Archived information is provided for reference, research or recordkeeping purposes. It is not subject to the Government of Canada Web Standards and has not been altered or updated since it was archived. Please contact us to request a format other than those available.
David Cross' Submission in Response to Finance Canada's Tax and Other Issues Related to Publicly Listed Flow-Through Entities (Income Trusts and Limited Partnerships) consultation:
I am an individual investor.
I invest in several income trusts, but almost all are connected with either oil and gas exploration or oil and gas service companies. My comments are addressed to those two sectors.
A key question is whether income trust vehicles impair investment and growth. My main observation would be that the limiting factor to growth in this sector is beyond any doubt human capital. The oil and gas companies that I invest in constantly refer to the enormous difficulty in hiring service companies to perform all of the activities related to drilling, completing, and maintaining wells. Capital expenditure plays no role in limiting exploration activity. In turn, the service companies constantly refer to the problem of hiring, training, and retaining staff. They are eager indeed to invest in new equipment to service the needs of the exploration companies. Investing in Builders Energy Trust and High Arctic Trust, I can tell you that these companies have very effective management staff that are retaining more than enough cash flow to promote expansion of their services. They also have no problem in attracting new investment because they offer an excellent return and the promise of very good growth.
Anyone with a passing knowledge of the labour market in Alberta can recognise that shortage of manpower is going to impair oil-sands development notwithstanding the massive investments promised by numerous oil companies, trust-structured or not. If there is a role for change in taxation policy then it clearly should be directed at this manpower shortage. Tax breaks for new immigrants who settle in areas of need perhaps? Taxation policies to encourage companies to sponsor students throughout tertiary education in engineering etc? Policies to encourage investment in much needed infrastructure in Fort McMurray? Surely changes in taxation of oil and gas income trusts will make no difference at all to the essential problem.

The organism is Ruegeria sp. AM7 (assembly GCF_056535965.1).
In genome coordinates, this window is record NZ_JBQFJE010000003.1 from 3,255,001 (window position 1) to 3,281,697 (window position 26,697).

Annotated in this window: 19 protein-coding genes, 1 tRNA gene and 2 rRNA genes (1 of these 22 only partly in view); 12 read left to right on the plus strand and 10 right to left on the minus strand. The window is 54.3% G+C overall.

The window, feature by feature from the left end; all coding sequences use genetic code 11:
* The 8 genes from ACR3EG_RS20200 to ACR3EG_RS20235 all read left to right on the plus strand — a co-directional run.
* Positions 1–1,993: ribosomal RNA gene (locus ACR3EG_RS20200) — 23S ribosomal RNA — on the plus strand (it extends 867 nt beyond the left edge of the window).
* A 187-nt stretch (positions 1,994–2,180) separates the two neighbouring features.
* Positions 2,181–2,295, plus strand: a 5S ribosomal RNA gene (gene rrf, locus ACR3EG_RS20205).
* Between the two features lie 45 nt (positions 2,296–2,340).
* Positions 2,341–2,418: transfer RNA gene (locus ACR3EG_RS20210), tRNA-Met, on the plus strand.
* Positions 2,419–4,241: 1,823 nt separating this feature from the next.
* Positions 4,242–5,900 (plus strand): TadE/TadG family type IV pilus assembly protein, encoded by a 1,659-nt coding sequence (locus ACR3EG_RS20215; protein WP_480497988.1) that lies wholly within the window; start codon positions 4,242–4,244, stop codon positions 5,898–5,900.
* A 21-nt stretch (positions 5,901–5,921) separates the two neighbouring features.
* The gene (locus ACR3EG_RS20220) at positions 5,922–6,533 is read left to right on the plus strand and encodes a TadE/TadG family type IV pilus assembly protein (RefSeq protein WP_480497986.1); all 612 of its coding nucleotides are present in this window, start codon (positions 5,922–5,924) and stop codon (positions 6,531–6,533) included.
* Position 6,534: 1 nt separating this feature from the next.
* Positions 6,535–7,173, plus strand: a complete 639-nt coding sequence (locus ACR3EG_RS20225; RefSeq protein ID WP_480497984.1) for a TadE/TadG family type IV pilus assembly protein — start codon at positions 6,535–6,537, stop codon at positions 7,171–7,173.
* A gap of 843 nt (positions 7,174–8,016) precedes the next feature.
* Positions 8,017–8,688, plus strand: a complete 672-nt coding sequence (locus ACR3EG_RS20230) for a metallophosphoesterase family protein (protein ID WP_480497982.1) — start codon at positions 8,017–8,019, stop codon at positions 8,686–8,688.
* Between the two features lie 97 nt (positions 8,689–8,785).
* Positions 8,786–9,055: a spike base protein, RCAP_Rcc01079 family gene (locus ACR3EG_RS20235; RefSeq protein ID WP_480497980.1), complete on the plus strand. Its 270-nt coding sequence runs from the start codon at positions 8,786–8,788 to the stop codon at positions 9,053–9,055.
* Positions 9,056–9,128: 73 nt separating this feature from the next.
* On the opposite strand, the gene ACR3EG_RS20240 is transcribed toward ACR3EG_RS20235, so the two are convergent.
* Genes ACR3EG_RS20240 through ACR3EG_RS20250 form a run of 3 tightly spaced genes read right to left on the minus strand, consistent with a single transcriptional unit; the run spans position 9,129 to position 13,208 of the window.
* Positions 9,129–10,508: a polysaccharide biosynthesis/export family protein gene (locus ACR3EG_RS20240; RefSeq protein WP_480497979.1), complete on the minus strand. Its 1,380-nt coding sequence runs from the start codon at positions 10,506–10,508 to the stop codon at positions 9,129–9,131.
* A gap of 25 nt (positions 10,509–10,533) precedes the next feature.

It seems to me that this exercise of reviewing the taxation of income trusts is a waste of effort considering the larger problems that confront us. Proper investment in the oil wealth of Alberta can greatly advance the cause of all Canadians. As with most wealth creation in Canada, the issue that truly handcuffs Alberta is chronic under-investment in both the training and attracting of people that are capable of the tasks that confront us in a new age of technology. With the exception of a well-supported and motivated minority of students, any employer can tell you that the quality of high-school graduates in Canada is nothing short of a disgrace. Our universities are conspicuous in their mediocrity with a huge proportion of teaching being done by contract faculty. The lack of attention to issues of quality of life in our cities is extraordinary. Great cities that are full of vitality attract truly talented people: Canada does not have a single city in the top tier. The fact is that these are all areas in which a vigourous and imaginative government can make a vital difference. Changes in tax policy can contribute. Please step back and take in the big picture!